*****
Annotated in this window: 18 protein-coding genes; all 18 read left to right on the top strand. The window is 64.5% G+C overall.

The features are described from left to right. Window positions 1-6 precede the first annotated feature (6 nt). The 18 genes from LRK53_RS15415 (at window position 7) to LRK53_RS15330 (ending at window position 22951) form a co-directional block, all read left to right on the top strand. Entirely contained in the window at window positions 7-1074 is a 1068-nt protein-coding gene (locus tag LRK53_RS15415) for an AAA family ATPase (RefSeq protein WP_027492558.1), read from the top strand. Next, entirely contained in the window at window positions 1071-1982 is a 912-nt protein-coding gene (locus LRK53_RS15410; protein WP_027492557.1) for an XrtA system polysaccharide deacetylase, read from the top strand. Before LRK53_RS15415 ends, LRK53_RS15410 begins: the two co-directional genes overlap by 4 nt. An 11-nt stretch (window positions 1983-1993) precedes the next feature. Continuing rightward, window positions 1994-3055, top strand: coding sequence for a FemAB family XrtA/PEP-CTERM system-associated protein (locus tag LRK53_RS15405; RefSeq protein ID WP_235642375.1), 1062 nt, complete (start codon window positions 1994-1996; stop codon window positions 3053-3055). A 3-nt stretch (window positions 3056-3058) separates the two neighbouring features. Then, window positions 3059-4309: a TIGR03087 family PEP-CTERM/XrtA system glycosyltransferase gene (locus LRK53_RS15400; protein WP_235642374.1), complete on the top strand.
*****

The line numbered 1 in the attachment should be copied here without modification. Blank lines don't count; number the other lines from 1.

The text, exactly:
Annotated in this window: 18 protein-coding genes; all 18 read left to right on the top strand. The window is 64.5% G+C overall.